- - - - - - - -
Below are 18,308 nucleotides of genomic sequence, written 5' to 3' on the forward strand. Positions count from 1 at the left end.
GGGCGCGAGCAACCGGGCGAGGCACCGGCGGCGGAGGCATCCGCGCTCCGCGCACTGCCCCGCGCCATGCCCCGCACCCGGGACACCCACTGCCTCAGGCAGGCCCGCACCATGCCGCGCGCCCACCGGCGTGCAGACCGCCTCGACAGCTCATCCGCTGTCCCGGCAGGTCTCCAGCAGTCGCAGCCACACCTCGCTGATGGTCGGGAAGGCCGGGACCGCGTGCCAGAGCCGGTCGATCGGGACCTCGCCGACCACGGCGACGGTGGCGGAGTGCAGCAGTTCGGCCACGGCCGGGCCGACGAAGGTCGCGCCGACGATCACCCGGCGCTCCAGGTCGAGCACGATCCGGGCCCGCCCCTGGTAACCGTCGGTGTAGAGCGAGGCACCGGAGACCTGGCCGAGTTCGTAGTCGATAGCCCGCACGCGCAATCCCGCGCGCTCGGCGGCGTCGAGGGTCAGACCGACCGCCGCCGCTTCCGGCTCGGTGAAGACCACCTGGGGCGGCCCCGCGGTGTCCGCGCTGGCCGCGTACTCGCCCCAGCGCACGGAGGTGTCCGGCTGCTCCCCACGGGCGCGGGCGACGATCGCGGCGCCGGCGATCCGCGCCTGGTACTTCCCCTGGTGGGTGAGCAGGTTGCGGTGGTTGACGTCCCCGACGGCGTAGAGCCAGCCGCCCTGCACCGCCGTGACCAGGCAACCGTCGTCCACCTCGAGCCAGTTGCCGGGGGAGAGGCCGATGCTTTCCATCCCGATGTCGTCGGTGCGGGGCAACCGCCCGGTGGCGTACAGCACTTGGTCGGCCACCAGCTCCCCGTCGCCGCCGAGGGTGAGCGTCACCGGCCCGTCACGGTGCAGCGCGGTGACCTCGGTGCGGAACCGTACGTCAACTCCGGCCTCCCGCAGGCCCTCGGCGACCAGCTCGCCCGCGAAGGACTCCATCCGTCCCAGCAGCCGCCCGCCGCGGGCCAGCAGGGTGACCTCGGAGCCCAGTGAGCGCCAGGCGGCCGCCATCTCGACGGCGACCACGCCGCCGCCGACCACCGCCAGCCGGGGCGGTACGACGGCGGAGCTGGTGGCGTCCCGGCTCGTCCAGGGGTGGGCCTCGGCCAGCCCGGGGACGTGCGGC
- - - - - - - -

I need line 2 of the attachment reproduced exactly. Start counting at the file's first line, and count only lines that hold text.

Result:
GGGCGCGAGCAACCGGGCGAGGCACCGGCGGCGGAGGCATCCGCGCTCCGCGCACTGCCCCGCGCCATGCCCCGCACCCGGGACACCCACTGCCTCAGGCAGGCCCGCACCATGCCGCGCGCCCACCGGCGTGCAGACCGCCTCGACAGCTCATCCGCTGTCCCGGCAGGTCTCCAGCAGTCGCAGCCACACCTCGCTGATGGTCGGGAAGGCCGGGACCGCGTGCCAGAGCCGGTCGATCGGGACCTCGCCGACCACGGCGACGGTGGCGGAGTGCAGCAGTTCGGCCACGGCCGGGCCGACGAAGGTCGCGCCGACGATCACCCGGCGCTCCAGGTCGAGCACGATCCGGGCCCGCCCCTGGTAACCGTCGGTGTAGAGCGAGGCACCGGAGACCTGGCCGAGTTCGTAGTCGATAGCCCGCACGCGCAATCCCGCGCGCTCGGCGGCGTCGAGGGTCAGACCGACCGCCGCCGCTTCCGGCTCGGTGAAGACCACCTGGGGCGGCCCCGCGGTGTCCGCGCTGGCCGCGTACTCGCCCCAGCGCACGGAGGTGTCCGGCTGCTCCCCACGGGCGCGGGCGACGATCGCGGCGCCGGCGATCCGCGCCTGGTACTTCCCCTGGTGGGTGAGCAGGTTGCGGTGGTTGACGTCCCCGACGGCGTAGAGCCAGCCGCCCTGCACCGCCGTGACCAGGCAACCGTCGTCCACCTCGAGCCAGTTGCCGGGGGAGAGGCCGATGCTTTCCATCCCGATGTCGTCGGTGCGGGGCAACCGCCCGGTGGCGTACAGCACTTGGTCGGCCACCAGCTCCCCGTCGCCGCCGAGGGTGAGCGTCACCGGCCCGTCACGGTGCAGCGCGGTGACCTCGGTGCGGAACCGTACGTCAACTCCGGCCTCCCGCAGGCCCTCGGCGACCAGCTCGCCCGCGAAGGACTCCATCCGTCCCAGCAGCCGCCCGCCGCGGGCCAGCAGGGTGACCTCGGAGCCCAGTGAGCGCCAGGCGGCCGCCATCTCGACGGCGACCACGCCGCCGCCGACCACCGCCAGCCGGGGCGGTACGACGGCGGAGCTGGTGGCGTCCCGGCTCGTCCAGGGGTGGGCCTCGGCCAGCCCGGGGACGTGCGGC